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Courtesy Ryan Frost
Ryan Frost (in the middle with a backwards baseball cap) posed for this picture with friends a couple of weeks after the 9/11 attacks. He says, "It was my first group of friends in college ... and it stayed that way for me."
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At the time of the Sept. 11, 2001, terrorist attacks, Ryan Frost was just three weeks into his freshman year at the University of Richmond. In the aftermath, he formed a bond with a circle of friends that he’s kept ever since. Now a Los Angeles-based writer and director, Frost was inspired to write a play after attending a friend's wedding in late 2013. He says, “I had this random thought: Would I be friends with this person if it wasn’t for 9/11?”
Frost approached Virginia Repertory Theatre about working with him on his script, and he says the theater company decided to stage a production as a commemorative event. He partnered with Adam Ferguson, a fellow UR alumnus who works with Virginia Rep, to produce the resulting one-act play, September 12th on Wednesday and Thursday (Sept. 10 and 11), at 7 p.m. at the Children's Theatre at Willow Lawn.
September 12th focuses on a group of UR students who spend the night of 9/11 talking and trying to cope with the national tragedy. Frost says he believes that other 9/11 narratives tend to focus more on “the hero story,” or on the aftermath of the attacks, such as how air travel became more strictly regulated. “But I think there was a lot of other stuff going on, too. My interest was telling it from the narrative of people who weren’t involved ... for me, [9/11] was the day that whole illusion of safety I’d been living under disappeared.”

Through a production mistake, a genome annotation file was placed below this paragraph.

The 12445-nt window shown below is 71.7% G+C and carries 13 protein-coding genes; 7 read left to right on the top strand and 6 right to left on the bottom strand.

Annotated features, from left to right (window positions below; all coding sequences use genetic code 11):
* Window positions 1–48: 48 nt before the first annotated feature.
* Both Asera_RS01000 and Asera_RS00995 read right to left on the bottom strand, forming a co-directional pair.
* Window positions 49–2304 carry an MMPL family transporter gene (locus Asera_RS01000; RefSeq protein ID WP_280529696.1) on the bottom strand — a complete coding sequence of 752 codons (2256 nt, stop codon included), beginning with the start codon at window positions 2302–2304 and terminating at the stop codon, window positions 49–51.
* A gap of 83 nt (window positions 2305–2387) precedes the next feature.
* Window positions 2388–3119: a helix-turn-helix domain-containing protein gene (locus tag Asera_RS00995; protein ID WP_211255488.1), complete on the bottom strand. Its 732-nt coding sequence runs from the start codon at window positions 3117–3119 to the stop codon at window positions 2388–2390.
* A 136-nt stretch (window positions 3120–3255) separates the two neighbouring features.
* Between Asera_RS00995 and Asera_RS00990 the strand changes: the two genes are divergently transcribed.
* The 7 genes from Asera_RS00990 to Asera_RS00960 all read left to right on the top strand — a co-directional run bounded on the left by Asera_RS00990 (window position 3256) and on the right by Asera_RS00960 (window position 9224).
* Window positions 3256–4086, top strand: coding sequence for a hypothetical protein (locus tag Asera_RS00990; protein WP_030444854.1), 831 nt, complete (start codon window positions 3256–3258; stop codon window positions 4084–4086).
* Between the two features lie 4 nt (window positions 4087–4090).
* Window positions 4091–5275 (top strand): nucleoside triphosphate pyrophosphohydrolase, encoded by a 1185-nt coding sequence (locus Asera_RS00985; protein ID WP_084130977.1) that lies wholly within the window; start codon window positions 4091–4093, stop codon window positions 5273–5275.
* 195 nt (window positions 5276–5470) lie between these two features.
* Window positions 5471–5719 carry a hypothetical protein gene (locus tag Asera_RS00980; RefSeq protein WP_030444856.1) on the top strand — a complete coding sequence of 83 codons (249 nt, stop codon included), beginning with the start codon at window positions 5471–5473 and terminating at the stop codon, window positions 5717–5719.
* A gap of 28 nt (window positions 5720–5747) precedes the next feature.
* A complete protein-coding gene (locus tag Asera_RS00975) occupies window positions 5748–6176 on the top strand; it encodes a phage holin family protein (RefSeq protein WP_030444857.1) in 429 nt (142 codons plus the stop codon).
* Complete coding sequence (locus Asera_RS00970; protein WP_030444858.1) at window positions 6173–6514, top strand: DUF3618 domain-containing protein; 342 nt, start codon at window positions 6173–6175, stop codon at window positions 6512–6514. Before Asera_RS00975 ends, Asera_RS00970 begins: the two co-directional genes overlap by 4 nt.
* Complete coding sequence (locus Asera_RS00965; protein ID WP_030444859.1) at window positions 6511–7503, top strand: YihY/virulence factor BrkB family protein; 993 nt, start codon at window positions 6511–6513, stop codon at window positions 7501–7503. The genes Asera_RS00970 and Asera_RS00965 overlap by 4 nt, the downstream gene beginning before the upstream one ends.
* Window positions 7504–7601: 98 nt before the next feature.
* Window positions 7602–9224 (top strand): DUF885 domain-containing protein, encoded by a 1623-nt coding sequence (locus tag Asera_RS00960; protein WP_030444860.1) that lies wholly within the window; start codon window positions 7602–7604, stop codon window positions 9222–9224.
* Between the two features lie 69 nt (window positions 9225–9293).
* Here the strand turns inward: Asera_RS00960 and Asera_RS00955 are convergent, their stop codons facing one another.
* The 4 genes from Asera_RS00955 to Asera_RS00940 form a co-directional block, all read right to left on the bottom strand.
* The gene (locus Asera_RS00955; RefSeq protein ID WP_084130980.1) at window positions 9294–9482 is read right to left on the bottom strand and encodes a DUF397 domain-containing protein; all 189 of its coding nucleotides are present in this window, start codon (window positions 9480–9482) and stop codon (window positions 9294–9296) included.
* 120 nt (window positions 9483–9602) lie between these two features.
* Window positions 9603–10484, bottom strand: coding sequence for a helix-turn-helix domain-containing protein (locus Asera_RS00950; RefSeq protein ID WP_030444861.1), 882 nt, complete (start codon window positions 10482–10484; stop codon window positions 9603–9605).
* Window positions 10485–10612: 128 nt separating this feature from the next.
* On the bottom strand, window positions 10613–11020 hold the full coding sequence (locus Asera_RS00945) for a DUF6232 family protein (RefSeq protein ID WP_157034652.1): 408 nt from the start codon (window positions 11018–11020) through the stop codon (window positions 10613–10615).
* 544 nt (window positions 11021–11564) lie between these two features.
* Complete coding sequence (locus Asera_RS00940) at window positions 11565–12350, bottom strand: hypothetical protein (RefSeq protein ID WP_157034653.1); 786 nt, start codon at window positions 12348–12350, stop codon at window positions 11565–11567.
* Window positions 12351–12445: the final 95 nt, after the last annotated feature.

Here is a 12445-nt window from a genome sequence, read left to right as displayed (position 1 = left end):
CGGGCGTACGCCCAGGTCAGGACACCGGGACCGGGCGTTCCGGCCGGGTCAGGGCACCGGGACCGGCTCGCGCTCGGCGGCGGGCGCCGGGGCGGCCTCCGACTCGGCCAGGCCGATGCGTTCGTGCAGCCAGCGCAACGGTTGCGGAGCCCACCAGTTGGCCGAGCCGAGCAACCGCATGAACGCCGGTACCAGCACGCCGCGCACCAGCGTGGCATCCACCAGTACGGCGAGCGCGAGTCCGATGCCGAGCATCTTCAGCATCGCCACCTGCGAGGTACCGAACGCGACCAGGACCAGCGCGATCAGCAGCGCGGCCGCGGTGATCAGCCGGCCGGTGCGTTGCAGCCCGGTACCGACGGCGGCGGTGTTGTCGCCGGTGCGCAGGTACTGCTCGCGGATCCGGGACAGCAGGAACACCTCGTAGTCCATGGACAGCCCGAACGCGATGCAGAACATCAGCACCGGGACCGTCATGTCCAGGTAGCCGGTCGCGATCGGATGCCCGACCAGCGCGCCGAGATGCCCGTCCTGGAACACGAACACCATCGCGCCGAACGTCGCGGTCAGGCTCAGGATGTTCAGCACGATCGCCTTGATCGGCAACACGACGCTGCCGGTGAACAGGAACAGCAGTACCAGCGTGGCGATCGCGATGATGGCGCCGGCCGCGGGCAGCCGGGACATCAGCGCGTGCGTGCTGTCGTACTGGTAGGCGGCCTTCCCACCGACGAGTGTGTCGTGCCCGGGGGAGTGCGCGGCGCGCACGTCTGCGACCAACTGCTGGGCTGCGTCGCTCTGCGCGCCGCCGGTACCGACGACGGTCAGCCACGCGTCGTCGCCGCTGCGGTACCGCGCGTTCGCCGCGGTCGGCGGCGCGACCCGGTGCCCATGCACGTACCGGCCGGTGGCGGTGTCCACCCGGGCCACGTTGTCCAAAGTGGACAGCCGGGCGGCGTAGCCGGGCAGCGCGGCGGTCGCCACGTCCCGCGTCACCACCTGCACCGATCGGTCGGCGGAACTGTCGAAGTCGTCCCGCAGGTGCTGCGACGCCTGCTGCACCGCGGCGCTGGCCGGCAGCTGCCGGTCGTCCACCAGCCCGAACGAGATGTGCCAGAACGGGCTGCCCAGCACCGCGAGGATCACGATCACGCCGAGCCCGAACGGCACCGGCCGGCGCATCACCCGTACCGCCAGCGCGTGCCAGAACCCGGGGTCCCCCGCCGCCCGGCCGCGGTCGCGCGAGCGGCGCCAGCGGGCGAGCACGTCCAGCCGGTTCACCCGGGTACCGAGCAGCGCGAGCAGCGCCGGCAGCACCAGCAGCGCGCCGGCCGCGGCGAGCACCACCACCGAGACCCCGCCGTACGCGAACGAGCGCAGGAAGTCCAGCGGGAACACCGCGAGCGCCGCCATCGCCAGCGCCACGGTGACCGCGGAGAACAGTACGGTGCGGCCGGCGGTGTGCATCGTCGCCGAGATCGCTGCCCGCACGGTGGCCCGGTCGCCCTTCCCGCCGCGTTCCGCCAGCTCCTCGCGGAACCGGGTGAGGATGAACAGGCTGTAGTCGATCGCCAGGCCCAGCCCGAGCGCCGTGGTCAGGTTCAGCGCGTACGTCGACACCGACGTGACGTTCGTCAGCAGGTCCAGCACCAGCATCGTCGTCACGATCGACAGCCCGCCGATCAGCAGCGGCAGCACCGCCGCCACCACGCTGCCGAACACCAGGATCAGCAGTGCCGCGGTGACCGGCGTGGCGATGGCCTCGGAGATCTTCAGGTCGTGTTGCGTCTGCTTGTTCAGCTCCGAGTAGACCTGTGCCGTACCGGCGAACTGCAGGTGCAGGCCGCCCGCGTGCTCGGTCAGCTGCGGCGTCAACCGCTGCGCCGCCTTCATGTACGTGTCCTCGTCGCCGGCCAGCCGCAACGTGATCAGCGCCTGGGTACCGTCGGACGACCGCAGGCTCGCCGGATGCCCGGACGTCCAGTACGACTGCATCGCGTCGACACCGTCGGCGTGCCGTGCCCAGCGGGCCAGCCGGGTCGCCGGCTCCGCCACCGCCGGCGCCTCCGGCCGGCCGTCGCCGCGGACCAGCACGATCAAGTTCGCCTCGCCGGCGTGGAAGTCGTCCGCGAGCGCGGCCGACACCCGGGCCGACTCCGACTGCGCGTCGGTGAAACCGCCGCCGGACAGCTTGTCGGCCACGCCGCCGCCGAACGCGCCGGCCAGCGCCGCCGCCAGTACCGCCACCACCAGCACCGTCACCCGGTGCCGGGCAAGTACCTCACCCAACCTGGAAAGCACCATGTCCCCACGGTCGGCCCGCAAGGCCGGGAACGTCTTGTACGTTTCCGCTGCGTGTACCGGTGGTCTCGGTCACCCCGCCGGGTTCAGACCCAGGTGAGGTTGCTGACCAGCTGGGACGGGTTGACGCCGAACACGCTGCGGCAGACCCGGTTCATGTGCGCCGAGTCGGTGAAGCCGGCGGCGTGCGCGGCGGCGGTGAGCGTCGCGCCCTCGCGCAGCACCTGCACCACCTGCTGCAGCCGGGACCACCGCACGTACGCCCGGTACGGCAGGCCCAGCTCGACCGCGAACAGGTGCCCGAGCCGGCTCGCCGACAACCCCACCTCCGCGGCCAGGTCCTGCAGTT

Frost saw the first plane hit the North Tower on the morning news, but he assumed it was an accident. “I was walking to class later and everyone was talking about the World Trade Center being hit, and I was like, ‘Oh, I saw that,’ ” referring to the first plane crashing into the North Tower, “and they said ‘No, the other one,’ and then you knew it wasn't just an accident.”
The play features current students from the University of Richmond's Department of Theater and Dance as well as theater professionals. Frost says he wanted to work with UR students not only out of affection for his alma mater, but because college-age people now may not have grasped the full impact of the attacks when they happened, being elementary school-age at the time. Frost took on a teacher's role with the actors, while also connecting as a fellow Richmond Spider. “We have a shared dynamic in that we went to the same university, but at the same time I can be like ‘This is what it was like growing up in the ‘90s.’ ” He hopes that both the cast and the audience walk away from September 12th with a deeper understanding of what it was like growing up in Richmond after 9/11.
He also hopes to bring back memories of a time when the American public bonded together and people were kinder in general. After the free performance, audience members are invited to stay for a Q&A talkback session with Frost and three UR professors — Monika Seibert from the English department, history chairman emeritus John L. Gordon Jr. and Jennifer Nourse, chair of the department of sociology and anthropology.
For more information, call 783-1688, ext. 1253. RSVP to: email@example.com.